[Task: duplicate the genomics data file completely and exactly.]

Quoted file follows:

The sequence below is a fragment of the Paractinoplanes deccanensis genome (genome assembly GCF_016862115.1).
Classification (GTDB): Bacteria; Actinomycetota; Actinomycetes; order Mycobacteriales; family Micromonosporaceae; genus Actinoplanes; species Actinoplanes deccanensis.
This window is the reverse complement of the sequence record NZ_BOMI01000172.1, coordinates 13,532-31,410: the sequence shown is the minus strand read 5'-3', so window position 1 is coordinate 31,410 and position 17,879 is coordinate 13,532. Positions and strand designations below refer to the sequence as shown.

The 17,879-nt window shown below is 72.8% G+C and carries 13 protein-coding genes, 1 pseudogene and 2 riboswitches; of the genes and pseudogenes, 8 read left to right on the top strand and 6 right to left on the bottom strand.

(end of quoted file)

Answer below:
The sequence below is a fragment of the Paractinoplanes deccanensis genome (genome assembly GCF_016862115.1).
Classification (GTDB): Bacteria; Actinomycetota; Actinomycetes; order Mycobacteriales; family Micromonosporaceae; genus Actinoplanes; species Actinoplanes deccanensis.
This window is the reverse complement of the sequence record NZ_BOMI01000172.1, coordinates 13,532-31,410: the sequence shown is the minus strand read 5'-3', so window position 1 is coordinate 31,410 and position 17,879 is coordinate 13,532. Positions and strand designations below refer to the sequence as shown.

The 17,879-nt window shown below is 72.8% G+C and carries 13 protein-coding genes, 1 pseudogene and 2 riboswitches; of the genes and pseudogenes, 8 read left to right on the top strand and 6 right to left on the bottom strand.